Can We Afford to Wait for the Clean Power Plan to Work Through the Courts?

You may love EPA’s Clean Power Plan (CPP). Or you may hate it. Maybe you are somewhere in between those two views. But wherever you stand, it’s undeniable that the protracted and expensive fight over the CPP has become a very inefficient response to a problem that gets worse every day.

EPA has been drawing up this plan ever since 2010, when a cap-and-trade system passed by the House died in the Senate. Like any regulation, it went through many drafts and was modified in response to public comments. After it was issued in August 2015, half the states and hundreds of companies and interest groups went to federal court to scuttle the plan. In February the Supreme Court blocked implementation, and this week 10 judges on the U.S. Court of Appeals for the D.C. Circuit presided over seven hours of argument about whether EPA had overstepped its authority in issuing the CPP. Some people camped out overnight in the rain to get one of the 400 seats in the courtroom and two overflow rooms.

The court likely won't render a decision until early next year, and after one side petitions for the Supreme Court to hear the case, the High Nine (or Eight) could take until next fall to decide whether to take it up. That probably would mean a decision in 2018. Then it would take two years for the states to produce their plans and several more years for them to start cutting back on carbon emissions.

How much higher will Earth’s temperature climb while this plays out? How much more time and money will high-paid people put into resolving this debate and developing the 50 state plans?

We think there’s a smarter solution.

The vast majority of economists believe that a carbon fee is the most efficient way to tackle climate change. So do the heads of the World Bank and the International Monetary Fund. Ditto for a growing roster of business leaders, including ExxonMobil CEO Rex Tillerson. A simple carbon fee would enable the free market to accelerate the drive from fossil fuels to clean energy, and it would provide much more of the certainty that the business world needs to make sound investment decisions.

The problem with this solution is political: Congress does not want to vote for a fee. Our mission is to find a way to shift the political calculus. The key to success is the enormous revenue stream that a carbon fee would create to tackle major priorities. A $35-per-metric-ton fee, rising incrementally, would generate at least $1.5 trillion over ten years. That would enable lawmakers to undertake tax reform, including a reduction in the corporate tax rate, which is a major goal for House Speaker Ryan and Ways and Means Committee Chairman Brady. Some of the proceeds should also go to low- and middle-income households to offset slightly higher energy costs. Some of the money could finance a portion of the infrastructure improvements that both Donald Trump and Hillary Clinton are championing.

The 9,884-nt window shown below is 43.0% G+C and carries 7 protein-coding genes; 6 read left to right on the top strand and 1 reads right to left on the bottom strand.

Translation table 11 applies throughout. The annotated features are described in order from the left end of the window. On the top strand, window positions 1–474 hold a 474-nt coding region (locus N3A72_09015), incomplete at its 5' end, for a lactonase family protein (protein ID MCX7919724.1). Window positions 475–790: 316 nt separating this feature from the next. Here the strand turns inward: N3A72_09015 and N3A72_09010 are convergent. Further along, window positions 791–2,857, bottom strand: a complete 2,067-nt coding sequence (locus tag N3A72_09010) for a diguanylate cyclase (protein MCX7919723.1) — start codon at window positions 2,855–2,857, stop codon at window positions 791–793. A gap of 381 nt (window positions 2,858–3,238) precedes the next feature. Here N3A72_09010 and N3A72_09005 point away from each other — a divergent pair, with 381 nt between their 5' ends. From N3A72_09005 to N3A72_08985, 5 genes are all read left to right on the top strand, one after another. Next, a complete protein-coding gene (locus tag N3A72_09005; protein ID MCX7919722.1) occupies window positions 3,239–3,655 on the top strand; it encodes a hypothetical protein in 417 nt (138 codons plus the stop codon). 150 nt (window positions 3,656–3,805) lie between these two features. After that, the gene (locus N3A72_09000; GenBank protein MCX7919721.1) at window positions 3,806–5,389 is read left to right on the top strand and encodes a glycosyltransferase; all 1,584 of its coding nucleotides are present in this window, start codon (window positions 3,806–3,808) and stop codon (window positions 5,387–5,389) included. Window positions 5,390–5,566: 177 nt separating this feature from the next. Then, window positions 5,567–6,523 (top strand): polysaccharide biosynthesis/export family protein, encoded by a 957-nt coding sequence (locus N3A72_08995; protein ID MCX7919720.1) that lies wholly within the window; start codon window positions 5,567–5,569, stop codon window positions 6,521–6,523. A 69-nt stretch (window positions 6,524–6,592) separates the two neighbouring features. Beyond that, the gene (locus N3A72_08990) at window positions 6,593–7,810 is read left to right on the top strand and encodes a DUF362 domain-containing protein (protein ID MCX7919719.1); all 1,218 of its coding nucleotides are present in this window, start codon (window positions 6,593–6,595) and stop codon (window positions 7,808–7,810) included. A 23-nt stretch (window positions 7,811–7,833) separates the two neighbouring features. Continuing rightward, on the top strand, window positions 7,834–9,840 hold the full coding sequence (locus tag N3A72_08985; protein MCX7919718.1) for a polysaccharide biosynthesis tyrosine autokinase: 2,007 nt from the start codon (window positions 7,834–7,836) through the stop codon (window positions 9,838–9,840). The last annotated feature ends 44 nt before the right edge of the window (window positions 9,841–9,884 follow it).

Republicans also would welcome this opportunity to use the market to fight climate change instead of relying on the Clean Power Plan and other EPA regs.

Why do we think a carbon fee can pass Congress? We went up on Capitol Hill and shared our idea with more than 200 members of Congress, or their aides. We came away convinced us that such a measure could pass. The key is support from the business community and other influential voices in congressional districts. We also take encouragement from polls that show growing public support, including among Republicans, for action to stem climate change.

Another reason that a carbon fee is better than the Clean Power Plan is that it would apply to all carbon emissions—not just the 32 percent coming from power plants. The fee would reduce the carbon emitted by transportation (27% of total), industry (20%), commercial and residential (12%), and agriculture (9%).

In fact, since the Clean Power Plan was first proposed, low-priced natural gas and renewable energy have put most states within reach of their 2030 goals. And by the time the CPP is finally implemented, assuming it survives its long legal odyssey, those goals will be even less ambitious.

With a new president and a new Congress on the horizon, all of us should concentrate on mobilizing support for a carbon fee so that the United States can honor its Paris pledge and hand future generations a livable planet.